The 2005 Freedom Award was presented by the International Republican Institute, a non-partisan, non-profit organization that promotes democracy in more than 60 nations through workshops and other practical education activities.
The award to the pope, who died last month, was accepted on his behalf by Cardinal Theodore McCarrick, archbishop of Washington.
"I am humbled to share it with a great champion of human freedom: Pope John Paul II," Bush said during an IRI dinner. "Everywhere he went, Pope John Paul preached that the call of freedom is for every member of the human family, because the Author of Life wrote it into our common human nature."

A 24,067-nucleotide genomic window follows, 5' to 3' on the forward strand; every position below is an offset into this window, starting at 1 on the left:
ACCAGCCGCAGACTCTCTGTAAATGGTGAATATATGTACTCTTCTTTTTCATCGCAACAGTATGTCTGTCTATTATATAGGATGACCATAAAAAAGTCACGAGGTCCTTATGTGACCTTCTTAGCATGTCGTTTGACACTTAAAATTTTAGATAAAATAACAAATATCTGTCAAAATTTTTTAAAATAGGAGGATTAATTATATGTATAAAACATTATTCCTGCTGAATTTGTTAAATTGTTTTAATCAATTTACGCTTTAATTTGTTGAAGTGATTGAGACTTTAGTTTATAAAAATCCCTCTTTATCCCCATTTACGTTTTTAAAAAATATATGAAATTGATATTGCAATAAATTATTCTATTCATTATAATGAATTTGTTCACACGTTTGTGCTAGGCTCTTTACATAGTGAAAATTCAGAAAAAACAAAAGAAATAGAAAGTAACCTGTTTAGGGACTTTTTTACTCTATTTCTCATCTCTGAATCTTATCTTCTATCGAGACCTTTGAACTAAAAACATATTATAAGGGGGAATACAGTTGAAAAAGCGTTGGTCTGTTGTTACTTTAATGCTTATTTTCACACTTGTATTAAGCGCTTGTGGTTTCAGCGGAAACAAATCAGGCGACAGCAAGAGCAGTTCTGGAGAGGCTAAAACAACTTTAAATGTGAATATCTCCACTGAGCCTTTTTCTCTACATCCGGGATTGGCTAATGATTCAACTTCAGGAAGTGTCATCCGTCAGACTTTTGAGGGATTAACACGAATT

The pope, he said, was a "hero for the ages."
In his remarks the U.S. president said helping fledgling democracies develop lasting institutions that grow and protect democratic necessities, such as free speech, free assembly, economic opportunity and an independent judiciary, is the challenge of the new century.
The United States would do its part, he vowed, but he also called on other nations, as well as non-governmental organizations, to join in the task.
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